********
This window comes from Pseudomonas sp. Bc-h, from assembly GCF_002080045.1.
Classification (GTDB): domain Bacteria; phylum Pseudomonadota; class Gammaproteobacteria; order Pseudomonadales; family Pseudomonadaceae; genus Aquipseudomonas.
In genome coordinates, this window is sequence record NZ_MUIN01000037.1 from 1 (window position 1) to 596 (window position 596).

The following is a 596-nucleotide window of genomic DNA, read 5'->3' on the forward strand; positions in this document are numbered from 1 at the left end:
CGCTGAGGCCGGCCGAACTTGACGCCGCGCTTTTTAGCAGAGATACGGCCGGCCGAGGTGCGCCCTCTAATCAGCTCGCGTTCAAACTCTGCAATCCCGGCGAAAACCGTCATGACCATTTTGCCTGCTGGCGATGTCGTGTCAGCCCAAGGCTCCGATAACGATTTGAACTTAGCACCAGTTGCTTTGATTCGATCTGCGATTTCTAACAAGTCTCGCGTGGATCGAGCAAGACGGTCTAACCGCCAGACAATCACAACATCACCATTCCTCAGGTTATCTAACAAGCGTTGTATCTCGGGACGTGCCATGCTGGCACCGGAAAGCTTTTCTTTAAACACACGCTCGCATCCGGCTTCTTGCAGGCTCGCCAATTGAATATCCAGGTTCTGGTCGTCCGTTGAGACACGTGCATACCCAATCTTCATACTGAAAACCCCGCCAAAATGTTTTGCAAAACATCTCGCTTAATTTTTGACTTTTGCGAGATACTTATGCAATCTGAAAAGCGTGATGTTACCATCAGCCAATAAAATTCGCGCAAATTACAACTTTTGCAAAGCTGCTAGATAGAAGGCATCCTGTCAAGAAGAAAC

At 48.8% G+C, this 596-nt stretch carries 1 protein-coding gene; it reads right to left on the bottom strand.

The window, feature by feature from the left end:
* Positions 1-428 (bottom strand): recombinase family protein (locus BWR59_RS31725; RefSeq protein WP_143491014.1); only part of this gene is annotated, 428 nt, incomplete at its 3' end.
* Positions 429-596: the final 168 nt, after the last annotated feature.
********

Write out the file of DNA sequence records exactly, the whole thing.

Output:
This window comes from Pseudomonas sp. Bc-h, from assembly GCF_002080045.1.
Classification (GTDB): domain Bacteria; phylum Pseudomonadota; class Gammaproteobacteria; order Pseudomonadales; family Pseudomonadaceae; genus Aquipseudomonas.
In genome coordinates, this window is sequence record NZ_MUIN01000037.1 from 1 (window position 1) to 596 (window position 596).

The following is a 596-nucleotide window of genomic DNA, read 5'->3' on the forward strand; positions in this document are numbered from 1 at the left end:
CGCTGAGGCCGGCCGAACTTGACGCCGCGCTTTTTAGCAGAGATACGGCCGGCCGAGGTGCGCCCTCTAATCAGCTCGCGTTCAAACTCTGCAATCCCGGCGAAAACCGTCATGACCATTTTGCCTGCTGGCGATGTCGTGTCAGCCCAAGGCTCCGATAACGATTTGAACTTAGCACCAGTTGCTTTGATTCGATCTGCGATTTCTAACAAGTCTCGCGTGGATCGAGCAAGACGGTCTAACCGCCAGACAATCACAACATCACCATTCCTCAGGTTATCTAACAAGCGTTGTATCTCGGGACGTGCCATGCTGGCACCGGAAAGCTTTTCTTTAAACACACGCTCGCATCCGGCTTCTTGCAGGCTCGCCAATTGAATATCCAGGTTCTGGTCGTCCGTTGAGACACGTGCATACCCAATCTTCATACTGAAAACCCCGCCAAAATGTTTTGCAAAACATCTCGCTTAATTTTTGACTTTTGCGAGATACTTATGCAATCTGAAAAGCGTGATGTTACCATCAGCCAATAAAATTCGCGCAAATTACAACTTTTGCAAAGCTGCTAGATAGAAGGCATCCTGTCAAGAAGAAAC

At 48.8% G+C, this 596-nt stretch carries 1 protein-coding gene; it reads right to left on the bottom strand.

The window, feature by feature from the left end:
* Positions 1-428 (bottom strand): recombinase family protein (locus BWR59_RS31725; RefSeq protein WP_143491014.1); only part of this gene is annotated, 428 nt, incomplete at its 3' end.
* Positions 429-596: the final 168 nt, after the last annotated feature.